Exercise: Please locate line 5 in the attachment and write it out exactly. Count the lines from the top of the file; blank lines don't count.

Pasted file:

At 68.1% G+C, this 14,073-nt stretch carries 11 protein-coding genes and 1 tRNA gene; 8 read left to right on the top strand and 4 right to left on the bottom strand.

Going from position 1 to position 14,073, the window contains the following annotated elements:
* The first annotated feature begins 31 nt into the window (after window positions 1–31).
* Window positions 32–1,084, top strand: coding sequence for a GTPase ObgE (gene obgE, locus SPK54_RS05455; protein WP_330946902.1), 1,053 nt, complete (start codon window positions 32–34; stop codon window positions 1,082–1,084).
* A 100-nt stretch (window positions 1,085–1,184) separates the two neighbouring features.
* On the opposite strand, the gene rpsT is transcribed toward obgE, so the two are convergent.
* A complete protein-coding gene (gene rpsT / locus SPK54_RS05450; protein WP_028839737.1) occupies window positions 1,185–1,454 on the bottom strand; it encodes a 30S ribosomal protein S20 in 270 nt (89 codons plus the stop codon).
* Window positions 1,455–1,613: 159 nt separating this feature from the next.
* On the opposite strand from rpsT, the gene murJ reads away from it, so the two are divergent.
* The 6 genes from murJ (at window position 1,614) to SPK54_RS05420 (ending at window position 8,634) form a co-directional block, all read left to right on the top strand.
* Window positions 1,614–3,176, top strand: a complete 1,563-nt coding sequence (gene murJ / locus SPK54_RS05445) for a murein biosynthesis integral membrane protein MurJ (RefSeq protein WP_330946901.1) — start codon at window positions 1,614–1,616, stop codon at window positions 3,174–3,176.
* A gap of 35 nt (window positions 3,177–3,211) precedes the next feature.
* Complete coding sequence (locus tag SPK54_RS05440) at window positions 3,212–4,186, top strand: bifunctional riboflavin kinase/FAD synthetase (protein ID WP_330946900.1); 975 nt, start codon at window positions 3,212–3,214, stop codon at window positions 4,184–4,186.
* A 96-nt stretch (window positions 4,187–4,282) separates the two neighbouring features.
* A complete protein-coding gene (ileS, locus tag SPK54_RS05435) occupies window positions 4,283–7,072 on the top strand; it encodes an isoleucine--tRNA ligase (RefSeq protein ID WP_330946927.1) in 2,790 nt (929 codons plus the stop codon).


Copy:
* A 100-nt stretch (window positions 1,085–1,184) separates the two neighbouring features.